WiFi Weather Station

I have a weather station problem. Well, a series of problems, really. I think I’ve had 3 of them over the past several years, but they all suffer from one or more problems.

  • They don’t tell me Dew Point
    Relative humidity is inferior and I’ll fight anyone who says otherwise.

  • They lose connectivity to their sensors
    I don’t need hyper-local data. I just want to know the temperature in my neighborhood, not literally in my yard. There’s no reason to deal with this.

  • They eat batteries
    The outdoor temperature sensor in particular seems like it’s always crying for a new battery.

  • They’re ugly
    Who wants THIS on their wall??

If I build my own, I can fix this. My aesthetic is mid-century modern IoT. I think it’s funny to make an internet-connected weather station and then put it in a retro-looking container with analog gauges.

The Architecture

Processor

I have a Particle Photon that’s not assigned to anything at the moment. It’s cheap, wi-fi enabled, powered directly by USB, and you can flash new software to it over the web. It’s actually really powerful and at $19, it’s not even the most expensive thing in the build.

Gauges

For the all-important dew point, I’m using a Juken X27.168 Stepper Motor. It has internal stops at each end of a 315° rotation, so it’s easy to find its zero position at start-up.

I want to display temperature and daily high temperature on one scale. To do that, I need a Juken X40 879B dual-spindle stepper motor.

They’re very low torque, but they can be driven at USB voltages, so it keeps the power situation simple.

Cabinet

I need a nice looking container to put the whole thing in. I like the look of this clock. It’s more than 8 inches across, so there should be plenty of room for everything inside.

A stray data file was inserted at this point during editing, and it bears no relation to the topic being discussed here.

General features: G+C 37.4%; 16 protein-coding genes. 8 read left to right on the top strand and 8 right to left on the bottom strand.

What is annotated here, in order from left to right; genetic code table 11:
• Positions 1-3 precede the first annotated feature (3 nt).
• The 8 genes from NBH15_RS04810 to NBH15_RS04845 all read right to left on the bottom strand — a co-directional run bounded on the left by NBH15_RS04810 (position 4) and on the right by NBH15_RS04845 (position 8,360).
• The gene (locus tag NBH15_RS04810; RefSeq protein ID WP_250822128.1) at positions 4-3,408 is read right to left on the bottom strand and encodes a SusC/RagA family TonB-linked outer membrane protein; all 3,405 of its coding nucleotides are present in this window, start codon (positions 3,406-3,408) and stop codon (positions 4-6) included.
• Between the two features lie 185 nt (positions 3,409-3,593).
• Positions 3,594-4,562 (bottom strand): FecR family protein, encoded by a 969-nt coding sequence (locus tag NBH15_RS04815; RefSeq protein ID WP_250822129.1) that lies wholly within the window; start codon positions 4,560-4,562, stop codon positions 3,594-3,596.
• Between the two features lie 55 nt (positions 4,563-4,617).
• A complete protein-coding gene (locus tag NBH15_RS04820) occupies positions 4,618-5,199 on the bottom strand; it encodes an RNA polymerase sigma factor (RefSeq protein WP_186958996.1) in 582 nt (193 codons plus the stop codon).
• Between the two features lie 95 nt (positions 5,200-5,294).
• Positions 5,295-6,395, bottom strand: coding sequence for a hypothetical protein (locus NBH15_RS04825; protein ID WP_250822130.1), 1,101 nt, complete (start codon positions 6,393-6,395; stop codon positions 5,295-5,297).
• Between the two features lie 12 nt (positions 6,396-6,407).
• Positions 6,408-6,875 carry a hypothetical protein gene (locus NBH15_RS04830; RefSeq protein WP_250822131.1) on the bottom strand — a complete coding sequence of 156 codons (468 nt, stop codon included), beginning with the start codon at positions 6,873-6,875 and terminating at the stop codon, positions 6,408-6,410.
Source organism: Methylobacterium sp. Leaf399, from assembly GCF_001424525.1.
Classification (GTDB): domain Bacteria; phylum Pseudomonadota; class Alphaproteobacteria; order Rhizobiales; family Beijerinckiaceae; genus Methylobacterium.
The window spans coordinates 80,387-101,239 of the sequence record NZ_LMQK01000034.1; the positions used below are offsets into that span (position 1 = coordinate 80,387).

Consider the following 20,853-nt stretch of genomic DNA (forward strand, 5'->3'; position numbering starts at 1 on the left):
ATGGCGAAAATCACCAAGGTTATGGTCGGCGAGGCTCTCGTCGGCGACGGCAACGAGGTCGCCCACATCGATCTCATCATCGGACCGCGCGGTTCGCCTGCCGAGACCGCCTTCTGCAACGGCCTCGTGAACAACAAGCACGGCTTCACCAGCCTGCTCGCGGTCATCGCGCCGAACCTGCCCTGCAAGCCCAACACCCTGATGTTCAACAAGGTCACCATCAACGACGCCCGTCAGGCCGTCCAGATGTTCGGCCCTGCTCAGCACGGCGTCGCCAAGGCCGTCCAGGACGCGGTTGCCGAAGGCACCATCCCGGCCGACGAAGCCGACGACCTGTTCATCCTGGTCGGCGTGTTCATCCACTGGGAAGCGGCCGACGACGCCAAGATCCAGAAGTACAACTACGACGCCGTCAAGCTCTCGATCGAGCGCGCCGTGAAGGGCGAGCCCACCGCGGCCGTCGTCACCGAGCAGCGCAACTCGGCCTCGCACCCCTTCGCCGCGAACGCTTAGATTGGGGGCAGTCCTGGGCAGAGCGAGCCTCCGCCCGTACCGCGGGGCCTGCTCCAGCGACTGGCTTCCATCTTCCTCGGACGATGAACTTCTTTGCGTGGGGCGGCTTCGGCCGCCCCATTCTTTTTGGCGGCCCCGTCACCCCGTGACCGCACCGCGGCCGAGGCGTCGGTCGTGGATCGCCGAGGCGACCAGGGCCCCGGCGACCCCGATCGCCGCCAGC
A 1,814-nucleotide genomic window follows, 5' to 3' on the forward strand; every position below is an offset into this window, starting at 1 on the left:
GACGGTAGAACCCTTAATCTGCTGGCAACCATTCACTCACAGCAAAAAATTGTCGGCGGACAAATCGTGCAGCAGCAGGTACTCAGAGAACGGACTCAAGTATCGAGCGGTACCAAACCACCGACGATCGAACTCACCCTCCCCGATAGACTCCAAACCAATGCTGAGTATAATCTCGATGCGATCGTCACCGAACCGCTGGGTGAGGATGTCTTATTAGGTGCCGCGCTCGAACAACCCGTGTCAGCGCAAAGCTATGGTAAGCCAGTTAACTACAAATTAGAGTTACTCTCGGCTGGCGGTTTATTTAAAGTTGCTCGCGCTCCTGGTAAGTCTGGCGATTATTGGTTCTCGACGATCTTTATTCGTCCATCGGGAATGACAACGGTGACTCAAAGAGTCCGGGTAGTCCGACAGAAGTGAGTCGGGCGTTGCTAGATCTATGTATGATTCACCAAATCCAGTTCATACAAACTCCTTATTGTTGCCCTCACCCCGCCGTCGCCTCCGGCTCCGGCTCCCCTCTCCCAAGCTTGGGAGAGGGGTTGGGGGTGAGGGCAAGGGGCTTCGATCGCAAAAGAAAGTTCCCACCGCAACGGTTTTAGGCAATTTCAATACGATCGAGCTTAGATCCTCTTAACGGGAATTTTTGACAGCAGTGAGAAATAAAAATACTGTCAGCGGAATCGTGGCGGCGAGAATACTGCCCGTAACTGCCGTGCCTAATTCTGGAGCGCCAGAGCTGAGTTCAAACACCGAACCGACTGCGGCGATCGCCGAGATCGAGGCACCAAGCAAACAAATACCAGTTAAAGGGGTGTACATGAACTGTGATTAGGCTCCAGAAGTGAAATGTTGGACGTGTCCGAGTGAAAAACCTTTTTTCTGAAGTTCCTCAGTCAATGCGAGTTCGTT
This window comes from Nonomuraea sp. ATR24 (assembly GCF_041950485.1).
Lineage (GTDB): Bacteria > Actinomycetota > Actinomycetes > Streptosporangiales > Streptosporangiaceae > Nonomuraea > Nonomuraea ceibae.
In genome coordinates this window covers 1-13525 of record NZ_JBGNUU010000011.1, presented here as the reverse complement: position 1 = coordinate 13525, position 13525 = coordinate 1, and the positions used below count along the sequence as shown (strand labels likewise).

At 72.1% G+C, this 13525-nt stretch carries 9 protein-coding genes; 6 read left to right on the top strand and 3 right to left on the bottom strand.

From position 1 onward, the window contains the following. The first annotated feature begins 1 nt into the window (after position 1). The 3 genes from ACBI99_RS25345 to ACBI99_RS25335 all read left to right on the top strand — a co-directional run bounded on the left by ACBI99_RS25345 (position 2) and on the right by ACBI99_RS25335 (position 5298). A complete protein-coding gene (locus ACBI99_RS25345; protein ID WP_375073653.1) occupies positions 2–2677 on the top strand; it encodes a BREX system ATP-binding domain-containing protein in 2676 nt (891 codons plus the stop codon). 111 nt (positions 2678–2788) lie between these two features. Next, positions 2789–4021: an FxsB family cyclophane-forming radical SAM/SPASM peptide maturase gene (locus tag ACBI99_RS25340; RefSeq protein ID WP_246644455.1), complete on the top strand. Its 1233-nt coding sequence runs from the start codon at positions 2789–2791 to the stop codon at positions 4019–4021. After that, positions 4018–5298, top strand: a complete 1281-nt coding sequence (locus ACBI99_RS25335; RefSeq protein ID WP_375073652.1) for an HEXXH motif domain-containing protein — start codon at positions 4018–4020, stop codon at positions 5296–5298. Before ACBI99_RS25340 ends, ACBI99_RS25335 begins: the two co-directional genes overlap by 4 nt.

I’m replacing the face, but I’ll reuse a couple of the hands.


Building It

Software

The Photon has plenty of memory for an HTTP Client, a JSON parser, and a library to drive stepper motors. Everything can be globally scoped and reused as long as the thing is powered on.

The first free weather API I found is OpenWeatherMap. It doesn’t have dew point explicitly, but as everyone knows:

 
(T,RH)
Tdp = ⎼⎼⎼⎼⎼⎼⎼⎼⎼⎼⎼⎼
       b - γ(T,RH)
  where
         ln(RH/100) + bT
γ(T,RH) = ⎼⎼⎼⎼⎼⎼⎼⎼⎼⎼⎼⎼⎼⎼⎼⎼⎼
             C + T   
  and
b = 17.67, C = 243.5, 
T = temp (°C),
RH = relative humidity
 

So computing dew point and stepper motor positions is just a little algebra. I passed Algebra last century, and I still remember a lot of it.

The firmware is at https://github.com/powerfulmojo/WeatherMojo.

Electronics

The X27.168 and the X40.879B are driven by L293D dual H-bridges. They’re about 80¢ each when you buy 10. They have built-in flyback diodes to protect the Photon from any inductive-load-related nastiness that comes back from the motors.

Here’s what the design looks like:

It’s a lot of wires, but it’s not very complicated. Each H-bridge has 4 power pins, 4 ground pins, 4 processor connections, and 4 motor connections. I was able to squeeze everything onto a 24x18 perfboard.

Since the X40 has front contacts, I soldered that to its own board and used right-angle headers to connect jumper wires to it.

x40Board.jpg

I had to fiddle with pin assignments to get the motors spinning in the right direction, but that’s all software. I did it after everything was soldered in place.

The Gauges

The face is a stainless steel disc I got from an eBay seller. I drew up some concept gauge layouts to see what I liked.

GaugeProofs.jpg

I printed the gauges on some water decal paper on my laser printer & applied it to the steel in one piece.

The hardest part of the project was actually attaching the gauge hands. The contacts on the temperature motors are on the front, so all of the connections have to be made between the motor body and the back side of the face. The spindles only stick out a few millimeters in the first place, so I spent a whole day driving back and forth to the hardware store trying out parts I might use to mount the hands to the motor.

If you try this, save the clock mechanism. It already has parts that fit the clock hands. That way you only have to adapt them to fit the motors.

The Finished Product

I love it! I probably ended up spending as much as I would on a high-end weather station, but this one shows me data I actually care about.

Front

In Situ

Back

The big hand shows current temperature while the skinny one shows the highest temperature seen today. Most of the time they’re overlapping but as the temperature cools down, it shows you how hot it got today. It resets every morning at 9:00am so you still have a little time to see yesterday’s high at breakfast.